Private John Meeke Commeration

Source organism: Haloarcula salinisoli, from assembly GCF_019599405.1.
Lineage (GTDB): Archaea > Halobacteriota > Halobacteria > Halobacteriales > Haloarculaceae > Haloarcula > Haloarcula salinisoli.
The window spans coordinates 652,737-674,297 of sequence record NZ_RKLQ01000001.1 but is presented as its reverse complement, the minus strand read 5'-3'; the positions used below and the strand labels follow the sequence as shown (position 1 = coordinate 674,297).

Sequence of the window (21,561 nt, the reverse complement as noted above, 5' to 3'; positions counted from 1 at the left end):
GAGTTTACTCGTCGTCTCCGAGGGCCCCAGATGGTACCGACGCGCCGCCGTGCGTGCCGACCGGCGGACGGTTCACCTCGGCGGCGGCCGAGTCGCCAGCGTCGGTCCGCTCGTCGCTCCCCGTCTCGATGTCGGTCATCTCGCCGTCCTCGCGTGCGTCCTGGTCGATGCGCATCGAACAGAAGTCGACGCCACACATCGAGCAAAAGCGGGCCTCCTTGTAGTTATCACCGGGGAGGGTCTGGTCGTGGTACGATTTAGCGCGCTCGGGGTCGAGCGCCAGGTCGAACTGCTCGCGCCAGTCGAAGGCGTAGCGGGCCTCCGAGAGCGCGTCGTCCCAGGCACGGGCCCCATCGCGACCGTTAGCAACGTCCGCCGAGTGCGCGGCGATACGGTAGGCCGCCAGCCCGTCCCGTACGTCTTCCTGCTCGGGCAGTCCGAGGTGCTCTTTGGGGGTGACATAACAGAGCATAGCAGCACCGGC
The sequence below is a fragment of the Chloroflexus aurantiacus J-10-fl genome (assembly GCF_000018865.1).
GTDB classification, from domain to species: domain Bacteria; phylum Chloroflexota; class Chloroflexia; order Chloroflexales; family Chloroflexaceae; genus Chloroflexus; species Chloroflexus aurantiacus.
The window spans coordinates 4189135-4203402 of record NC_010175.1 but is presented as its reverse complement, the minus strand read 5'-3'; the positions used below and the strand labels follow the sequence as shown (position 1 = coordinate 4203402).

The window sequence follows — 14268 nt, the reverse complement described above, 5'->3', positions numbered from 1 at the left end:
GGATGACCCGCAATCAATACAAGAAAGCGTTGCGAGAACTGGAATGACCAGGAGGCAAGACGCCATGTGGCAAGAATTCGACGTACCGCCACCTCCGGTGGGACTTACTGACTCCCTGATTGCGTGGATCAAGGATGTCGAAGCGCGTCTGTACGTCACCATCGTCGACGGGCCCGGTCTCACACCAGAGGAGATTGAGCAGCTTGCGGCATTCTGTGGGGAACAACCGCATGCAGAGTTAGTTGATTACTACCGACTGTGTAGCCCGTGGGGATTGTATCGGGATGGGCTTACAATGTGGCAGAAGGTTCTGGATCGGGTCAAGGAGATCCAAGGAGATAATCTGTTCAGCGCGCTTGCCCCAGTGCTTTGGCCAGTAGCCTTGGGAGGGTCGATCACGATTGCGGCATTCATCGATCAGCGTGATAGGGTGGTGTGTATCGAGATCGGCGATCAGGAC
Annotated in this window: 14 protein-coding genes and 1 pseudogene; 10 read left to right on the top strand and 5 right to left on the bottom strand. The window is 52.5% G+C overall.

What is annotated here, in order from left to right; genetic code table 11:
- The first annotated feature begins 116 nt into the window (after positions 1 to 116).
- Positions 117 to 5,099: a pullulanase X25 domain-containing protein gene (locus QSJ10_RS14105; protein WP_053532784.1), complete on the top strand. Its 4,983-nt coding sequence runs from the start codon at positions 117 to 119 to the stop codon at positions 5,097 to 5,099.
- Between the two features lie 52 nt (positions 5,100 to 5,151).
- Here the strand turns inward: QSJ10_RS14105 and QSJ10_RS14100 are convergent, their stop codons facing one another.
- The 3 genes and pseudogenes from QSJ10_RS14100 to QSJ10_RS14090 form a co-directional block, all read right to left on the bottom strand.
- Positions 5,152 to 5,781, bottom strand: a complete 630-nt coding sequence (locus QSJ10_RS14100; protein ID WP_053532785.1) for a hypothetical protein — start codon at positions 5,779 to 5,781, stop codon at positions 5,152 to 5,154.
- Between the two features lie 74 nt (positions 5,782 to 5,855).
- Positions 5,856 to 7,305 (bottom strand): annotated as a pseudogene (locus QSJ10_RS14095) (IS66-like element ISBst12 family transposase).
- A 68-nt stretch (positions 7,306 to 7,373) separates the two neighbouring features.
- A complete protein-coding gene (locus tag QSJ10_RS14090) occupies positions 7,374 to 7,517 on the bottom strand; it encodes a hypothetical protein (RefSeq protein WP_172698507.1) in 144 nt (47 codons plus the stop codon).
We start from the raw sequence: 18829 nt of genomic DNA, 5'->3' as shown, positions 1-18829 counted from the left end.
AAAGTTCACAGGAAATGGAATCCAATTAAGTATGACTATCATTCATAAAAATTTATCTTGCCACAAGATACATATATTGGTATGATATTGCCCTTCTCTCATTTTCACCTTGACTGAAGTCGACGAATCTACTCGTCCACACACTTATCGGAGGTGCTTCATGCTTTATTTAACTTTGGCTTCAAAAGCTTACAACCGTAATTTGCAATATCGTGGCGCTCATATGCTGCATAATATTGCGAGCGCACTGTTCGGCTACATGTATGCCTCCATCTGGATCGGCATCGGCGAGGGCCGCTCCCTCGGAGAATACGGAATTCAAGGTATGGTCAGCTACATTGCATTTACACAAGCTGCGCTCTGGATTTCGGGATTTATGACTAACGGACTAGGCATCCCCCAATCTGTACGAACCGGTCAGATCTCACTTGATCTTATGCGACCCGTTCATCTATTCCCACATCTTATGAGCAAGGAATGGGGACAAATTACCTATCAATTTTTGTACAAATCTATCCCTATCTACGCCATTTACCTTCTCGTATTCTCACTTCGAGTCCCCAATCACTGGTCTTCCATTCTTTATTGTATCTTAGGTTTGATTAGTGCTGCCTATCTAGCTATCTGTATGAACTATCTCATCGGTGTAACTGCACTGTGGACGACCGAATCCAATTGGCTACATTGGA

Route:7:15pm Assembling at Entry way linking The Old Filing Station7:30pm Pipe to lead to The Old Churchyard (20 to 30 yards)The Almost Forgotten Hero of Messines RidgeThe brave soldiers who served ‘King and Country’ during The Great War were rightly lauded as heroes.Sadly however, in the corner of Derrykeighan Old Churchyard, one such hero – Private John Meeke – lay forgotten in an unmarked grave for almost 80 years.The story of his amazing courage had seemingly been lost forever.It wasn’t until 1999 that a local historian rediscovered the account of Meeke’s valour at the Battle of Messines and published it in a book entitled ‘Ballymoney Heroes’.Shortly thereafter, sufficient funds were raised by public subscription to purchase a headstone for his grave. It was erected on 11th November 2004. Finally – after almost 90 years – this brave young soldier from Benvarden was appropriately honoured and remembered.Private John Meeke MM: 36th Ulster DivisionThe third of ten children, John Meeke was born on 13th April 1894 in Ballyhunsley (County Antrim). His family subsequently moved to the Montgomery Family Estate in Benvarden, where they lived and worked.Whilst there, John became a member of the local Orange Lodge (Benvarden Temperance True Blues LOL 1001) and enrolled with Sir Edward Carson’s Ulster Volunteer Force (UVF).In his early 20s, he joined the Royal Inniskilling Fusiliers (36th Ulster Division) as a stretcher-bearer.Major William Redmond MP: ‘The Grand Old Man’ of the 16th Irish DivisionIn addition to being a senior officer in the 16th Irish Division, William Redmond (known popularly as ‘Willie’) was also the Irish Nationalist MP for East Clare.He was deeply respected by both his own men and the soldiers of the 36th Ulster Division.At that time, Major Redmond’s brother (John Redmond) was the formidable leader of Irish Nationalism and a major player in the campaign to impose Home Rule upon Ulster.The Battle of Messines: 7th June 1917The 36th Ulster Division and 16th Irish Division advanced together and fought alongside one another at the Battle of Messines.On that day, as Major William Redmond (56 years old) led his troops into battle – the 16th Irish Division and 36th Ulster Division came under heavy fire.Major Redmond was badly wounded and fell to the ground.He was spotted by John Meeke.Using battlefield debris and shell holes as cover, Private Meeke slowly made his way over to the Major’s side.As he ministered to Redmond’s wounds, Meeke himself was badly injured. Seeing this, the dying Major ordered John to save himself and retreat back to the British lines. Meeke refused.Moments later, John received another wound. Once again, Redmond ordered him to save his own life and flee back to the safety of the British lines. For the second time, he refused.Eventually, Meeke and the Major were rescued by a detachment from the 36th Ulster Division.They carried Redmond to the Field Dressing Station so that he could receive treatment. Sadly he died several hours later, despite the best efforts of medical staff.Major William Redmond MP was buried in the garden of a convent at Locre, Belgium. At his request, the Funeral Guard of Honour was comprised of soldiers from both the 16th Irish Division and 36th Ulster Division. The men of the Ulster Division donated £ 100 to his Memorial Fund. His grave was looked after by local nuns up until the 1950s, after which it was cared for by the people of Locre.Despite the fact that Private Meeke was badly injured, he insisted on returning to the battlefield and rescuing other wounded troops. He did this for a while until he too had to be taken to the Field Dressing Station for treatment.In 1917, the story of Meeke and the Major became one of the most famous and talked-about acts of heroism arising out of the First World War.In recognition for his bravery, Private Meeke was awarded the Military Medal (MM).Major Redmond’s SalvationAs he lay dying in the Field Dressing Station, Redmond spoke with one of the Chaplains.He was intrigued to discover that the Chaplain (Rev John Redmond, a Church of Ireland clergyman) had the exact same name as his own brother (John Redmond, the leader of Irish Nationalism).Realising that the end was near, and knowing that he would soon have to stand before God – Major Redmond told the Chaplain that he ‘hoped’ that God would pardon his sins ‘for the sake of his own sufferings’.The faithful Church of Ireland clergyman gently responded, informing him that God would indeed pardon his sins – but not because of his own sufferings. Rather, He would forgive them ‘for the sake of Another Man’s sufferings’ – i.e. those of the Lord Jesus Christ.Did Major Redmond heed the Chaplain’s advice and receive Christ before he died? We trust that he did.John Meeke’s Life After the Battle of MessinesPrivate John Meeke continued to serve in The Great War until, in October 1918, he was severely wounded by an explosive bullet. After enduring a total of eight painful operations on his leg, it was clear that – for him – the war was over.Upon returning to Benvarden, John worked as a Gardener on the Montgomery Family Estate.On 17th May 1922, he married Kathleen Craig at Derrykeighan Parish Church, Dervock. They had two daughters.Less than 19 months later, he died of tuberculosis on 7th December 1923 – aged 29.In January 1928, four years after John’s death, his wife Kathleen died of the exact same illness. Like her husband, she too was 29 years old when she died.Their two orphaned daughters were raised in England and eventually lost touch with the rest of the family. As a result, John’s grandchildren grew up on the Mainland – completely unaware of their grandfather’s heroic conduct at the Battle of Messines. In 2014, that situation was happily rectified when a local man made contact with Meeke’s descendants and told them the amazing story of their esteemed ancestor.Shortly thereafter, John’s English relatives made the journey to North Antrim, where they were reunited with their long lost family. Whilst there, they visited Benvarden Orange Hall and John Meeke’s grave.Annual Commemoration to Honour Private John Meeke MMEach year, on or around the anniversary of the Battle of Messines (7th June), a short ‘Service & Act of Remembrance’ is held at Private Meeke’s graveside, during which poppy wreaths are laid.The ‘Annual John Meeke Commemoration’, as it is popularly known, is mainly organised by Bro Frankie Cunningham of Dervock LOL 534 and normally conducted by our own Lodge Chaplain, Bro Sam Stirling.